Nearly two decades after its inception, Kidsports Complex is taking its next evolutionary step as a growing regional youth athletic facility and destination.
Crews with LHC, Inc., a Kalispell-based contractor, are preparing to construct new infrastructure at the 126-acre public complex, including restrooms, additional roads and parking, as well as utilities such as water and sewer. The new infrastructure will allow the popular outdoor facility to add seven new multi-purpose fields on an undeveloped section of roughly 40 acres on the northwest section of the property.
“This is exciting,” said Dan Johns, president and founder of Kidsports. “It feels good. It really does.”
“When I first went to the city council back in the late 90s with the master plan, I was almost embarrassed to present it,” he added. “It showed 26 fields, and I didn’t want to be one of those people who proposed something they didn’t do.”
Johns has achieved his vision. Established in 1999, the expansive green acreage today features 30 fields that accommodate a variety of sports, including baseball, softball, football and soccer. The site frequently hosts large events, including the annual Three Blind Refs soccer tournament, which attracts over 2,500 players. Last spring it hosted the Class AA state softball tournament.
“It’s a tremendous facility to be able to have here that is so well located,” Kalispell Chamber of Commerce President Joe Unterreiner said.
“It’s a great community success story.”
The Kalispell chamber conducted a study that found $7.6 million in economic impacts to the community related to events hosted at Kidsports.
“Kidsports has been so successful and done so much for our community,” Kalispell native and City Councilor Tim Kluesner said.
“From when I grew up compared to now, sports have become such a large, important role in our young kids’ lives. And it’s not about ability and being the best; it’s about getting kids active — physically active and mentally active — and making friendships, learning responsibilities and things like that that you learn from sports.”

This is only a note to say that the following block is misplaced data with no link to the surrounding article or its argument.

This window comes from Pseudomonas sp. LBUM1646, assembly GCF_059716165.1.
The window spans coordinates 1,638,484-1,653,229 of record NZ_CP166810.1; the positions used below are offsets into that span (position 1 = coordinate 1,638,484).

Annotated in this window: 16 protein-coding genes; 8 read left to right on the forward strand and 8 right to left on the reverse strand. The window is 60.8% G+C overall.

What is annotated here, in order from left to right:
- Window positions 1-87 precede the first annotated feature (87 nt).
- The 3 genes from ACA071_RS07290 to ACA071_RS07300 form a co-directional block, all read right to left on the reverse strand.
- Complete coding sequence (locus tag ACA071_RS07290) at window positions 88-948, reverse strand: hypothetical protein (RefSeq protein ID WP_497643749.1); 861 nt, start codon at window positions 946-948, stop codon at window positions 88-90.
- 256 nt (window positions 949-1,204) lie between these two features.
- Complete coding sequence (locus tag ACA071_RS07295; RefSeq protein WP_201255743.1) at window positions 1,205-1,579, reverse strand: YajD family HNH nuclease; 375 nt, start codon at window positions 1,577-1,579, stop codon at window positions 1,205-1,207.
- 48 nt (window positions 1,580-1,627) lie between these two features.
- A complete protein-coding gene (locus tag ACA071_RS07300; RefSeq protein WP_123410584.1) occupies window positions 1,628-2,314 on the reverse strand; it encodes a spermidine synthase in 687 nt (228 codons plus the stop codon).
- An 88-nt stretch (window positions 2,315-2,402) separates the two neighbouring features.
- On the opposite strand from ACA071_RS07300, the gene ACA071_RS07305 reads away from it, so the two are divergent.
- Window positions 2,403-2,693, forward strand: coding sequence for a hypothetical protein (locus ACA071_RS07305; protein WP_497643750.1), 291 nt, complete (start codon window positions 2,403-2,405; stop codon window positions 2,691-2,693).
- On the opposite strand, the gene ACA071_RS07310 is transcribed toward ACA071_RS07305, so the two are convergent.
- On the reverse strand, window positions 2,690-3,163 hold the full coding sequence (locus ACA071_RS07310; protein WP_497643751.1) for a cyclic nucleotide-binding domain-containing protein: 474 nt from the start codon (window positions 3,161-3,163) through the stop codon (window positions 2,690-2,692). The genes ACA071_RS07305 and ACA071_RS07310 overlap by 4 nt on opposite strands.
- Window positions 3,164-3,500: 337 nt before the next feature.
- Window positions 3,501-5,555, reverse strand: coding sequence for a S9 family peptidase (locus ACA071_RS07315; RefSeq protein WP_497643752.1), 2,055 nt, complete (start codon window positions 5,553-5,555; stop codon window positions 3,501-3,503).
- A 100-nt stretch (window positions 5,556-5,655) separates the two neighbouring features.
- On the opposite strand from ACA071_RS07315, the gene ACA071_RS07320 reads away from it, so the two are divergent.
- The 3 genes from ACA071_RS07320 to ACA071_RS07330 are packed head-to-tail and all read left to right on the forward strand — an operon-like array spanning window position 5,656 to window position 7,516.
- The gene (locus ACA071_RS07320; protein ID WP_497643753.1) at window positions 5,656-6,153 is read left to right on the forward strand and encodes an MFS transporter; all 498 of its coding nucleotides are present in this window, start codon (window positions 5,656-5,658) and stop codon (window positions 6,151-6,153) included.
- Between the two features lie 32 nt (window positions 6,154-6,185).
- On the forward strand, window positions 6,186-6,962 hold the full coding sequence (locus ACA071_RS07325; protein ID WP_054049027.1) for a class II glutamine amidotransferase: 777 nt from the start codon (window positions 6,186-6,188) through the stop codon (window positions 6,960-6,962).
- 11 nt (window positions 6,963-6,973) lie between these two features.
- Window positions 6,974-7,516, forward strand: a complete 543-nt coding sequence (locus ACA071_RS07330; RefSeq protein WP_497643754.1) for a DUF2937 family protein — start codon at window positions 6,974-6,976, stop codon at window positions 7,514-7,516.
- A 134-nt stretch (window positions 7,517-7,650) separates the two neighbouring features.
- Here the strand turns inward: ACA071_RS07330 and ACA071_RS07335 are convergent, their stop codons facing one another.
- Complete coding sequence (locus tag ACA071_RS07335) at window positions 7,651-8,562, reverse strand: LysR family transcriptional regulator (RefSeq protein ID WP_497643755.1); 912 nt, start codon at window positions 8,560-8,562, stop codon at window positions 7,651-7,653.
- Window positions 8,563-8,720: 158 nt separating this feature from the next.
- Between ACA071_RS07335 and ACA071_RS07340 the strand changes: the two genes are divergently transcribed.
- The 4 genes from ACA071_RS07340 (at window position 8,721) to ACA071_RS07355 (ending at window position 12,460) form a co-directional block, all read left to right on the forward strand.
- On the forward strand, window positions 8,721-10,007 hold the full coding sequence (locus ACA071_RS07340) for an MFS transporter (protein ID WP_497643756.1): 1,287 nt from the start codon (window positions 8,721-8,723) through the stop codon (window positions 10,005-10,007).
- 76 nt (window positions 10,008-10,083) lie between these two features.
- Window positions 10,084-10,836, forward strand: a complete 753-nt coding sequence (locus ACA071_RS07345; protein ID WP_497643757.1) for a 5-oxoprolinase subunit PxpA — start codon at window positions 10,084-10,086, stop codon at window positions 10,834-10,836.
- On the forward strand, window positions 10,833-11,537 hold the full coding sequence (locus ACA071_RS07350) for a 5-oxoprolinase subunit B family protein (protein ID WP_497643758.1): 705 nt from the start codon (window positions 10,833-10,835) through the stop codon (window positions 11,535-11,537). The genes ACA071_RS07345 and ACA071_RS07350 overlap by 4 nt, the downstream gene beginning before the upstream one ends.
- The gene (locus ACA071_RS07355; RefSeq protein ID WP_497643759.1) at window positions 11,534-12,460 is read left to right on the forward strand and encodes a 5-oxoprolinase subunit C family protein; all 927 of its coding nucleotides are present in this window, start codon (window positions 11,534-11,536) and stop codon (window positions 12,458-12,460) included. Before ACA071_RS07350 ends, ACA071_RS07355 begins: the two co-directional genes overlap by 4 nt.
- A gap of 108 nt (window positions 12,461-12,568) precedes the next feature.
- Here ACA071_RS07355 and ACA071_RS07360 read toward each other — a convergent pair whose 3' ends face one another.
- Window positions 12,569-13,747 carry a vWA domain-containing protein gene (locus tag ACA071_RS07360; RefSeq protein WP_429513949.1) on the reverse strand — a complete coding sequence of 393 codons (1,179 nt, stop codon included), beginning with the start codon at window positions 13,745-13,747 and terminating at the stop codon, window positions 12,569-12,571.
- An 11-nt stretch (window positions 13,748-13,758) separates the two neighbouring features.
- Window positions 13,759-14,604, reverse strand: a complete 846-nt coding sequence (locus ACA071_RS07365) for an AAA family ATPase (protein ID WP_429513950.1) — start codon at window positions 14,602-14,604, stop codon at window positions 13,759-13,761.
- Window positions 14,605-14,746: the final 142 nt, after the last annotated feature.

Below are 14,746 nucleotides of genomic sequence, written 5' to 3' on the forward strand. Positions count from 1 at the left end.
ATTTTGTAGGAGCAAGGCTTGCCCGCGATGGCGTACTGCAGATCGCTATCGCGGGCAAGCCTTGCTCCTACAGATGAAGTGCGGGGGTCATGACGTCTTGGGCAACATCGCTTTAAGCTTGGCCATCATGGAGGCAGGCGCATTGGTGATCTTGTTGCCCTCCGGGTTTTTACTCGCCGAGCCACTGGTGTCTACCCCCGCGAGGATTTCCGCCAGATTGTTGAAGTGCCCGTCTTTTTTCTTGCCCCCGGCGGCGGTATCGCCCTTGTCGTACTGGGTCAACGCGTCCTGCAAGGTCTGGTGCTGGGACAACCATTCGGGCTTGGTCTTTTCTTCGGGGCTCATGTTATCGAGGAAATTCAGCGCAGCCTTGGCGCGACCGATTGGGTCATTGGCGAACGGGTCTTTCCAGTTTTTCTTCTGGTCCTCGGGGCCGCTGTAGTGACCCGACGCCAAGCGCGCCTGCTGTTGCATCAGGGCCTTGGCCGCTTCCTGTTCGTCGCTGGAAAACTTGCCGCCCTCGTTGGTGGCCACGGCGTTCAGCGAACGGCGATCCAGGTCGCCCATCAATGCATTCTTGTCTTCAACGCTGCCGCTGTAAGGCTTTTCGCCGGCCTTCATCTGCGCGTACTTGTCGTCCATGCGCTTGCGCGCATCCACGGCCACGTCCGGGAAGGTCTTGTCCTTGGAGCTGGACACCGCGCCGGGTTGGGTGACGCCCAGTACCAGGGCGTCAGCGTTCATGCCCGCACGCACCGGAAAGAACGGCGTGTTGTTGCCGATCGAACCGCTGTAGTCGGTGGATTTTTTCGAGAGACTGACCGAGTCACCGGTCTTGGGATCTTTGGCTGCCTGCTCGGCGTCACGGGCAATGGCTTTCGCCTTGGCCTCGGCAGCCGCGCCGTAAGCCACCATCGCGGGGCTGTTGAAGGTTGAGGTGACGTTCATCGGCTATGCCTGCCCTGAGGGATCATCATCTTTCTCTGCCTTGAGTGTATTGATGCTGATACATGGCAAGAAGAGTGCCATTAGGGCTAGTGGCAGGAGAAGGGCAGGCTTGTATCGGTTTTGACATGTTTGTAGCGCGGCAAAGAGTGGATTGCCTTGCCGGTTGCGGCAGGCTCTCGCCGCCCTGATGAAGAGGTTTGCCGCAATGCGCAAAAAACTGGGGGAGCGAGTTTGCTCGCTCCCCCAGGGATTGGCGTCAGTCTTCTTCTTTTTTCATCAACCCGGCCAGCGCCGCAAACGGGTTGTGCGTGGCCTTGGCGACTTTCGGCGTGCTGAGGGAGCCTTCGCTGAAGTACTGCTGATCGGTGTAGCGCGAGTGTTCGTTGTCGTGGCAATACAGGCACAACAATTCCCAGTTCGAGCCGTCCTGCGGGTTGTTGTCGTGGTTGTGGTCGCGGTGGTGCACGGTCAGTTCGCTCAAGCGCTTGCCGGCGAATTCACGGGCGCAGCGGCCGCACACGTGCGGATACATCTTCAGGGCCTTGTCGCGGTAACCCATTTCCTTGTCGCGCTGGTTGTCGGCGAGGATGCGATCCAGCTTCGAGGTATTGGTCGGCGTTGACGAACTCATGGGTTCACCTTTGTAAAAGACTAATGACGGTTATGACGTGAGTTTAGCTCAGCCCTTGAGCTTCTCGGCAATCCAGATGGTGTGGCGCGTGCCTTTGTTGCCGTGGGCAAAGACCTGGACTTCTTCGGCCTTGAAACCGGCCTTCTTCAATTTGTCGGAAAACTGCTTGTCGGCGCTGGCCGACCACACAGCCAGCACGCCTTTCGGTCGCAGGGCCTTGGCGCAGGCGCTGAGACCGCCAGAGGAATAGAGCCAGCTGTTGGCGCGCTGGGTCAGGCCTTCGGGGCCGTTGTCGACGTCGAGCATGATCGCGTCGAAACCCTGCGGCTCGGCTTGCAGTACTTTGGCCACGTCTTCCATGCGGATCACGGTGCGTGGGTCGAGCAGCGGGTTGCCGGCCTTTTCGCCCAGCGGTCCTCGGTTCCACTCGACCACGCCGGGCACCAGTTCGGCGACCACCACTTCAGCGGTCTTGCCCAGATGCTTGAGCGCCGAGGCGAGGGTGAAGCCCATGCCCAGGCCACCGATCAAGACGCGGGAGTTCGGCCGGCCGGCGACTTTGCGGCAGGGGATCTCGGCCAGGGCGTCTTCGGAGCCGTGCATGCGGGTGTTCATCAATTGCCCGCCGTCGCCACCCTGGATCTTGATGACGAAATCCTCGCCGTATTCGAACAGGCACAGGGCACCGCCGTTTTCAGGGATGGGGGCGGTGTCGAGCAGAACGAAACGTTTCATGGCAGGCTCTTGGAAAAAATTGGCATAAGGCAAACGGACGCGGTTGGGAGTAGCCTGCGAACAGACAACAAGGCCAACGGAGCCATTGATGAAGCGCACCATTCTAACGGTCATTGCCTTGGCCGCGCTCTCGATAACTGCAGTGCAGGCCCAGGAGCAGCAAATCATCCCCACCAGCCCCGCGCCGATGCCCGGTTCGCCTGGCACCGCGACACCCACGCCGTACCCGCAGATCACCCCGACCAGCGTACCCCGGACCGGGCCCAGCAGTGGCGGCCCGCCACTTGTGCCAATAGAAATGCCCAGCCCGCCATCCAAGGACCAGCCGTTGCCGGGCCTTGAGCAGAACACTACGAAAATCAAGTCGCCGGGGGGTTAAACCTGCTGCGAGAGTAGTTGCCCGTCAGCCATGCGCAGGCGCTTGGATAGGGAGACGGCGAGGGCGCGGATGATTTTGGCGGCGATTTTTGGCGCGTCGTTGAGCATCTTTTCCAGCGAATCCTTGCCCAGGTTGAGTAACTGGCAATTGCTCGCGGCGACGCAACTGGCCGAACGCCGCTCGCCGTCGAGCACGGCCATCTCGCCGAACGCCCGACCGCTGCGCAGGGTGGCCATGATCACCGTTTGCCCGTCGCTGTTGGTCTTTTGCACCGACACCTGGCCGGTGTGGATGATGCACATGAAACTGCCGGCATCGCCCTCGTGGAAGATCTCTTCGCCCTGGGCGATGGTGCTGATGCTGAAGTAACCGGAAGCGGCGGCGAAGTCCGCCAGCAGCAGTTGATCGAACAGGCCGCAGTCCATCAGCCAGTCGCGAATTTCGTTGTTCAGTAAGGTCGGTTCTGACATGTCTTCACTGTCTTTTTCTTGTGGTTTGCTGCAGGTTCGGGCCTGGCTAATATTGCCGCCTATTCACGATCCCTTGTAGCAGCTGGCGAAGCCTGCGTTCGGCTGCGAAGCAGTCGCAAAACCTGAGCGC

The city of Kalispell in late 2012 approved using $2.26 million in tax-increment finance funds to purchase a permanent easement that cemented Kidsports’ current location on state-owned school trust land.
The construction of fields and other amenities at the site has come from the support of community members and user groups.
The latest expansion is following that tradition of fundraising. At its April 17 meeting, the city council approved awarding state grant funding to LHC to tackle the infrastructure construction. The state Department of Commerce in late 2015 awarded the city a $1.41 million youth recreation grant for Kidsports’ infrastructure, and LHC, a local contractor, emerged with the lowest bid, roughly $1.1 million. LHC previously built the entire complex except for Miracle Field.
The addition of new fields is relying on community fundraising, Johns said.
The nonprofit organization needs to raise roughly $1 million to establish the seven new fields and about half has already been collected, Johns said.
“Kidsports is going to have to raise the money to finish the project,” he said.
The organization has worked with WGM Group to complete the future expansion’s design, which shows the seven pads lining up on the northwest section of the property near Treeline Road.
Construction of the new fields could begin this fall and would require roughly a year for grass to grow to become sufficiently established to accommodate games by 2019, Johns said. The new fields would be large enough to host lacrosse, which requires more space than other sports.
Johns said future plans include the goal of adding a third Babe Ruth baseball field and an inclusive playground that offers adaptive structures for individuals with special needs.
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